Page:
We’re not quite sure what you’ve been up to exactly if you’ve never heard Matt Komo’s name or stumbled upon his work. Matt started his career at GoPro, where he worked on the social media team, and then continued his career as a freelance filmmaker, scoring a client base of successful DJs that includes such lauded names as Tiësto, Chainsmokers, and Grey.
What has Matt done differently to reach this level at the young age of 25? What are some of the things he has learned over the last couple of years to become one of the most sought-after videographers and, also, his own boss? We sat down recently to discuss it on FaceTime.
Making it to these career heights so young means you probably paid the price somewhere along the way. Matt didn’t just get lucky or buy his way into the business—it took him 13+ years of refining his craft to get to the point where he is now. Contributing much of his growth to his unending work ethic, he seized every opportunity he could. “Just like any skill, I was not good at [videography] in the beginning. I just had a feeling that I could do this and eventually become great at it.” Matt said.
Over the years, Matt not only developed just the professional skillset and knowledge he needed for his field, but also he developed the mindset adjustment required to become a key player in the industry. “My goal is always to try and understand where people are coming from. To not only have empathy but to know the reasons why people do what they do,” Matt said. “I try my best to not rest too much on my achievements or on the excitement of the people I work with.” This is a huge part of his success. No matter how influential the people are he works with, he doesn’t let it go to his head.
For Matt, he realized the only way you can get to the top is by putting out a high-quality product consistently. Also by being reliable and trustworthy. “Once you break through, it’s kind of like a snowball effect,” says Matt. “Just try to be a good person, who does good work, and do it consistently.”
Matt is a hard worker, but he is not too hard on himself. When I ask him if he’s ever critical when he watches his previous work, he says, “Your idea of perfection is always changing, so you can only do your best at the available moment. My best two years ago is not the same as it is right now. Now, I look at it, and I see that this cut is not good, but I wasn’t at that point of my expertise at that time to even do it. I’m sure it will be the same five years from now when I look back at the things I am making now.” The lesson here? Don’t be so hard on yourself and realize that you will continue to grow and improve if you put the work in.
“I don’t necessarily think working harder is always the key,” says Matt. “I used to think that for a long time, but at some point, there’s just no more gas left in the tank.” Matt figured out the formula that works best for him, and sometimes that can mean taking on fewer projects in order to deliver the best product. Even when touring with a big name like Tiësto, he also still finds time to prioritize his workout routine.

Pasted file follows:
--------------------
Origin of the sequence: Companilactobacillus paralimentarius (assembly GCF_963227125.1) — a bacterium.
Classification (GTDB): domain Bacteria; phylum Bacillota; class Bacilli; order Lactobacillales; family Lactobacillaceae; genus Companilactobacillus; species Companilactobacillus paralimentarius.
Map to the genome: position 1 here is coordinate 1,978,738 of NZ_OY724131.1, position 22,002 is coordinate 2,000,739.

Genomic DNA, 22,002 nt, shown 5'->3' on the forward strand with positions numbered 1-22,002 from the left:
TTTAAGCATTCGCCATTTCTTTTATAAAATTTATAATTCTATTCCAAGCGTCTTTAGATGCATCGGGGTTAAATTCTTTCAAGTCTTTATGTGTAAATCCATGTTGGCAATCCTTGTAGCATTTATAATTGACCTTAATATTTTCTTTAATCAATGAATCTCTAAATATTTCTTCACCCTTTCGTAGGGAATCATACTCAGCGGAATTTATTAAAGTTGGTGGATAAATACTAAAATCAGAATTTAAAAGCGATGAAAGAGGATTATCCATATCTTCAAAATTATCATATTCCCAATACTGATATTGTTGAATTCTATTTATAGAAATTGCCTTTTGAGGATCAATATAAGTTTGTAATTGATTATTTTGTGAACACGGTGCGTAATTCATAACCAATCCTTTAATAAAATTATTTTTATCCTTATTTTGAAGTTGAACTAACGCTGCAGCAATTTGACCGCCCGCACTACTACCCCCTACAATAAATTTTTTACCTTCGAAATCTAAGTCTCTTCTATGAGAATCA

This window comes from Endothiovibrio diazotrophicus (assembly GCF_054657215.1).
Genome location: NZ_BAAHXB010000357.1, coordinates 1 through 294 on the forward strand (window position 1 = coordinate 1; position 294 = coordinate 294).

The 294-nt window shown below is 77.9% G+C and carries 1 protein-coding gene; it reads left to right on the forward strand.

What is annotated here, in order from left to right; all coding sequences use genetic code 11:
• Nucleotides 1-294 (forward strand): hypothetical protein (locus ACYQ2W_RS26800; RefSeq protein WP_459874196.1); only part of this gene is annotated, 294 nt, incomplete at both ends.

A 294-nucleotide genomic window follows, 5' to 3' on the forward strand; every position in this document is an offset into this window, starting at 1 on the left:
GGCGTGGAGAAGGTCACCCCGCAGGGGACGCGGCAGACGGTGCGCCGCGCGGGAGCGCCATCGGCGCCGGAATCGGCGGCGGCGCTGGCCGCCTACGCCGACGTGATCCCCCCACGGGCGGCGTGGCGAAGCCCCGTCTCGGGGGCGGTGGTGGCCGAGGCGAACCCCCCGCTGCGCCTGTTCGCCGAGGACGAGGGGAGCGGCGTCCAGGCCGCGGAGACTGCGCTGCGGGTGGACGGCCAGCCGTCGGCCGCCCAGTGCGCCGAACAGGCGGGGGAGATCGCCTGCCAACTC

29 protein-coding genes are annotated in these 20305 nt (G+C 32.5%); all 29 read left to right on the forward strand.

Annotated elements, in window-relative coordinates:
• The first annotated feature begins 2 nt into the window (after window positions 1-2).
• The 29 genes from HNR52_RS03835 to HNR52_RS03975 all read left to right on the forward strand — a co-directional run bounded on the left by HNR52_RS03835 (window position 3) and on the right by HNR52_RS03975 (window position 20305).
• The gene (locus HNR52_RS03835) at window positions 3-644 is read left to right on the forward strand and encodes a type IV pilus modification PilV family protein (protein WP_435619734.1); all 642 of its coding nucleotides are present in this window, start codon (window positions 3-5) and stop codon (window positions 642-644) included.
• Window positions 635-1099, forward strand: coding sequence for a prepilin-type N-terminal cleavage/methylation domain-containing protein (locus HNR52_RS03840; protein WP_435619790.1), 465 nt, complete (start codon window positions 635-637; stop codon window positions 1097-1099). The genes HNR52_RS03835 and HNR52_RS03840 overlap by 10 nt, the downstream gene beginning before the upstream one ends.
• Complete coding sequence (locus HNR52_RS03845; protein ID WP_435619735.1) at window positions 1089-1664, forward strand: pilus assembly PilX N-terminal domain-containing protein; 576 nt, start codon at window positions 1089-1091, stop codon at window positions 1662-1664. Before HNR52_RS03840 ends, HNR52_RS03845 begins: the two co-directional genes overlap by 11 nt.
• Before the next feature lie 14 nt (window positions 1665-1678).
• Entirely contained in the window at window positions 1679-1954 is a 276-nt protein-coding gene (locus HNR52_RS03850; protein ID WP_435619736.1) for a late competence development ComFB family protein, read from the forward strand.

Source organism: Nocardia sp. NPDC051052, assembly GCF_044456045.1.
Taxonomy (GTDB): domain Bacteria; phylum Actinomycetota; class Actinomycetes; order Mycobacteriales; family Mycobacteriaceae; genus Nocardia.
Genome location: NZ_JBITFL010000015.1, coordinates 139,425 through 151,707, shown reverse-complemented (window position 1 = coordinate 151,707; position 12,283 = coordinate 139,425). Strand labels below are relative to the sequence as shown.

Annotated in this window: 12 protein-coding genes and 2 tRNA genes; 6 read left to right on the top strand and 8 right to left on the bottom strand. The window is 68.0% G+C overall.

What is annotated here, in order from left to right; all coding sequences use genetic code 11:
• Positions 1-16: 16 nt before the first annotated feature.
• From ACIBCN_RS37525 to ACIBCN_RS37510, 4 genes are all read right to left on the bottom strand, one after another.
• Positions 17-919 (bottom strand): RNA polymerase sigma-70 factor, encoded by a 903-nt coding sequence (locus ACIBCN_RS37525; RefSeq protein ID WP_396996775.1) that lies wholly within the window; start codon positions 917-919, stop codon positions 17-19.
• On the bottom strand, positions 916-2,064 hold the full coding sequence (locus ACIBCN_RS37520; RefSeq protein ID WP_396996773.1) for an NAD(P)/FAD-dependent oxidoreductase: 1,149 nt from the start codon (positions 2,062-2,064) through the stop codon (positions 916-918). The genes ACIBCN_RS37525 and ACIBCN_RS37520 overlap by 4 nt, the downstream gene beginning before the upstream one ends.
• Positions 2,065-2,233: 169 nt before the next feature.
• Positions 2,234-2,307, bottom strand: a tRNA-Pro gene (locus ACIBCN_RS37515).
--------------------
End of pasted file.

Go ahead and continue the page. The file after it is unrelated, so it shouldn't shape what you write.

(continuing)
Matt’s thoughts on touring. “It’s tricky because you are working when they are working, because you are filming their performance. But when they are done working they are done for the most part,” says Matt. “For me, I have to go back, charge and organize my cameras, transfer my memory cards, and edit. I did the touring lifestyle for a bit–I am only 25, why not? It’s a good experience, but it’s not a sustainable life. It’s about finding that fine line.”
What makes his lifestyle sustainable now? The people who are by his side and support him. “For me, it’s my parents, really close friends, and my peers,” says Matt. “Your parents see it from a macro level because they’ve raised you and know your journey from the start to the present. Your close friends are the ones who can really relate to your life at its current state because most likely they are the same age going through similar things. And then your peers can also function as a support system from a generalized point of view.” Matt learned early on that you can’t wait for your parents to give you advice when you reach a roadblock in your professional career. “I turn to different people for advice depending on what the situation is. In the end, though, you have to trust your gut to make the best decision for you because you are the only one who really knows all the variables involved.”
In the end, only you can make the best decisions about how to live your life. When I asked Matt what was the biggest price he has paid for success, he answered, “Friendships. Not everybody on your journey will understand the path you are on. Only you really know what is best for you. You have your own idea of success and the choices you’ve made to get there. You have to be confident enough in yourself to choose that.”
When it comes to his career, he is at a turning point. “Nowadays, I’m doing a lot more directing,” Matt said. “There are different avenues I can go down with this skillset; I just need to figure out what the best avenue is for me. Bigger videos, a series, a movie?”
“Nobody really knows what’s next,” says Matt. “The content world moves so incredibly fast. It’s always evolving. Eight years ago, social media wasn’t really around. Who knows what’s going to be here eight years from now? You just need to stand on your toes and do your best to anticipate the next wave.”
Matt is an inspiring example of how dedication, hard work, and being a genuine human can really propel your career to unimaginable heights. Having a positive mindset and treating people right can greatly support you on your journey of success.